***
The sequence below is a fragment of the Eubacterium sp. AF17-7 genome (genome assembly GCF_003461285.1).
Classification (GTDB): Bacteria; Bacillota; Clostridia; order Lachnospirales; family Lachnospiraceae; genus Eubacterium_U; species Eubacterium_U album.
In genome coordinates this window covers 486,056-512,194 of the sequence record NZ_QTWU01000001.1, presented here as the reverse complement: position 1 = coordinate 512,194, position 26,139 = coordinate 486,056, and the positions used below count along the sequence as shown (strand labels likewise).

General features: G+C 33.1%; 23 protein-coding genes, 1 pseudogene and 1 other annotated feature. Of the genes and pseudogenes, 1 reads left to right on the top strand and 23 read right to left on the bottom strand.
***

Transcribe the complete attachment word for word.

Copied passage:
The sequence below is a fragment of the Eubacterium sp. AF17-7 genome (genome assembly GCF_003461285.1).
Classification (GTDB): Bacteria; Bacillota; Clostridia; order Lachnospirales; family Lachnospiraceae; genus Eubacterium_U; species Eubacterium_U album.
In genome coordinates this window covers 486,056-512,194 of the sequence record NZ_QTWU01000001.1, presented here as the reverse complement: position 1 = coordinate 512,194, position 26,139 = coordinate 486,056, and the positions used below count along the sequence as shown (strand labels likewise).

General features: G+C 33.1%; 23 protein-coding genes, 1 pseudogene and 1 other annotated feature. Of the genes and pseudogenes, 1 reads left to right on the top strand and 23 read right to left on the bottom strand.